numerology noun: the use of numbers to try to tell somebody what will happen in the future [Oxford learners dictionary online]
Of all of the miserable contortions and distortions wrought by the covid-19 pandemic, there are at least three that are sufficient to cause Dr No to come back from retirement. The first two have to do with the numbers, and the third has to do with the government response to those numbers. This post covers the first of those three concerns, and still to come posts will cover the other two concerns.
If there is one phrase that has shouldered the burden for justifying the government’s reaction to covid-19, it is surely that the government has above all and throughout been guided by the science. This sounds sensible and reassuring, on a par with a doctor who, as he recommends a painful and debilitating treatment, says he is doing so guided by the science. The problem is that, while the doctor may have some more or less robust science tucked up his white coat sleeve, the government has not. Instead they have some numerology, dressed as science. They have what long term readers of Bad Medicine will know is one of Dr No’s gravest bête noires of pseudo-science, the anything goes Alice in Wonderland world of computer modelling.
Real science is about observing the world, coming up with ideas, and testing them. We might observe that older children appear to be taller than younger children, and come up with the idea that as children get older, they grow, and so become taller. We can then test this hypothesis by taking a group of young children and measuring their height at intervals over time. When we have enough data, we can plot the changes in height over time, and measure the rate of growth by drawing a line that fits best through the points on the chart. Had we only measured their heights on birthdays, we can even use that line to estimate their heights at intermediate ages, by the process known as interpolation, and be reasonably sure our estimates are reliable. So far, so good. We are still in the realms of science, but even at this early stage there are important caveats.
Suppose our group of children was a sample from a Scandinavian country, where on average people tend to be taller. Could we use our data to predict the heights of children in Asia, where people tend to be shorter? Of course not, because our sample of the Scandinavian children is not representative of Asian children. Were we to make predictions guided by the science about the heights of Asian children, we would soon find we were wrong, despite being guided by the science.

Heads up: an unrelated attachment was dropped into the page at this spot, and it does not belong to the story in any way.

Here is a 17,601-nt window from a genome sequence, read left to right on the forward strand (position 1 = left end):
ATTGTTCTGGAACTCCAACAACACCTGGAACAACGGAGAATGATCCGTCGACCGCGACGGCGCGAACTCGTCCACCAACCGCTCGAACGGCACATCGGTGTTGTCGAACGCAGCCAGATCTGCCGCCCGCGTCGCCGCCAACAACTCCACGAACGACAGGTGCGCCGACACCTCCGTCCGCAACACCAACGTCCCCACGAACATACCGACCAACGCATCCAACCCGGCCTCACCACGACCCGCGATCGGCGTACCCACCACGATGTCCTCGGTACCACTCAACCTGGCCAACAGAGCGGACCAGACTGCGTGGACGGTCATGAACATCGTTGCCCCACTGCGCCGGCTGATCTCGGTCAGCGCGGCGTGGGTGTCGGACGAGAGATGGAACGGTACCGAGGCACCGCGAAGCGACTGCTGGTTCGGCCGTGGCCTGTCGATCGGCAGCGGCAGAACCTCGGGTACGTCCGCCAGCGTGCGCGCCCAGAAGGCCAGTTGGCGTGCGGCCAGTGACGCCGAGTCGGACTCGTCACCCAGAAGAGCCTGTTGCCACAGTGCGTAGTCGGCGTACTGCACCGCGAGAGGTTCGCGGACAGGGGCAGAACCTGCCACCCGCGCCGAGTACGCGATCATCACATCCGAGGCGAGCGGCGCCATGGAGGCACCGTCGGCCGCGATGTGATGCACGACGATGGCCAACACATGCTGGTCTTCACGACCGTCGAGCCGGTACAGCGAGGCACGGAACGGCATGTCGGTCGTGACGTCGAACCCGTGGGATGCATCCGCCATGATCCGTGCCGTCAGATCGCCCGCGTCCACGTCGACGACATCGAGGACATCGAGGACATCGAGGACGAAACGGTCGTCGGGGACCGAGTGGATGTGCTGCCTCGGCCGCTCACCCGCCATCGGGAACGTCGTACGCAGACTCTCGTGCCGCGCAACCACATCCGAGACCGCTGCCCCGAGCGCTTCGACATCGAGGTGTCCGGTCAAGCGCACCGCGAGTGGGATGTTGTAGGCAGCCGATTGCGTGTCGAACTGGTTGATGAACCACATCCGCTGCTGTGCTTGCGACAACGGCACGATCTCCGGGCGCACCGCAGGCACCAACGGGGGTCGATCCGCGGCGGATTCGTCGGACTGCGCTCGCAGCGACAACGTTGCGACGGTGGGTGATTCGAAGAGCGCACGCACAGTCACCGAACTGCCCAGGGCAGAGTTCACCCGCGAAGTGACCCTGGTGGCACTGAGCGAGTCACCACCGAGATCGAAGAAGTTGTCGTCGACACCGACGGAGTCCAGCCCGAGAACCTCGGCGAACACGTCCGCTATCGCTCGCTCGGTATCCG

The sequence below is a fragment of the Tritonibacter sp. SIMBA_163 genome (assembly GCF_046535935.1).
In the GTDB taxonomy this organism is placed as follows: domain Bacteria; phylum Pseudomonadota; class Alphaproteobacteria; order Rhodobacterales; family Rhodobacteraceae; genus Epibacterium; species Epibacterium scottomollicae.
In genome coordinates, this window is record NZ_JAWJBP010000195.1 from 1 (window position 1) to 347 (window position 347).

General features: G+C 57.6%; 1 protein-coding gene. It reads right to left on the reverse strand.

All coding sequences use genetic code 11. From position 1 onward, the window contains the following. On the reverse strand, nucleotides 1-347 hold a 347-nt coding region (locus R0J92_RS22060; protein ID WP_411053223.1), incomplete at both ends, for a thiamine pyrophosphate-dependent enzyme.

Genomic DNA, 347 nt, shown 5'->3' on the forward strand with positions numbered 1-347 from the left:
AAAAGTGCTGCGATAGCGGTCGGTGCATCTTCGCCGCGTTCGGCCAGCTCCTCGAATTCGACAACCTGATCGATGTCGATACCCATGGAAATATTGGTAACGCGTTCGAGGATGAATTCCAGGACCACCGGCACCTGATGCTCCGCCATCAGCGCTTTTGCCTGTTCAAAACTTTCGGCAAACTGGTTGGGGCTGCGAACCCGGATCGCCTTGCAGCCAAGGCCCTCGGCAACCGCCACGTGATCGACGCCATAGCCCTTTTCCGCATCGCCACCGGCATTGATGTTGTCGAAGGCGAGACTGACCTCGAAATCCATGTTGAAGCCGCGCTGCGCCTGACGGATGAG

So we need to be sure that when we use data from one group — say residents of Wuhan, where air quality it terrible, or Northern Italy, where the air quality is also terrible, and the population is elderly to boot — are representative of the group — say UK residents — where the air quality may on average be better, and the age distribution somewhere in the middle of our other two samples — to which we wish to apply our predictions. If they are not, we need to adjust our predictions to allow for the differences, and so long as we do this adjustment robustly, we are still just about in the realms of science.
Any such comfort very rapidly departs the moment we start to extend our ruled line beyond the data, even beyond the edges of our chart, into the unknown. If, as in our study of the heights of children, we failed to measure the heights of adults, we would fail to spot that children stop growing after a certain age, and so our predictions, based on growth rates in children, would become increasingly wild the further we extrapolated. Instead of wizened old men, we would quite wrongly predict octogenarian giants.
Yet this is exactly what computer modelling does, and then some. It extends the line into the unknown, and then, as it that wasn’t enough, it ‘tests’ the predictions by asking ‘what-if’ this or that happens. It is about as scientific as trying to predict the outcome of North Korean missile tests. You tilt the launch pad a bit this way, and see where the missile ends up. Whoops, just taken out our industrial heartland. Tilt it the other way, whoops, sayonara Japan. Put in a more powerful propellant, and whoops, mid air explosion, or a dud propellant, and whoops, nice try but no cigar. Or tweak the design so it goes faster, only the tweak also causes a boomerang flight, such that the missile comes back and bites you on the bum.
The essential point is that computer modelling is always a flight into the unknown, hugely dependent on those initial ‘what if’ assumptions. It is not science, it is a forecast, and the further we extend the forecast, the more uncertain it becomes, the wilder the predictions made by the model. This should come as no surprise, because we are all very familiar with the mother of all computer models, the Met Office weather forecast. Even with their staggering collection of data and super computers, the forecasters struggle to make predictions that stick for more than a few days.
So next time you hear politicians or government experts telling you they are guided by the science, always and only ever guided by the science, be aware that sometimes they are being economical with the truth. The guidance may have its roots in science, but it has since been transformed by the magical numerology of computer modelling into a forecast, and a forecast, however interesting it may be, is only ever a forecast.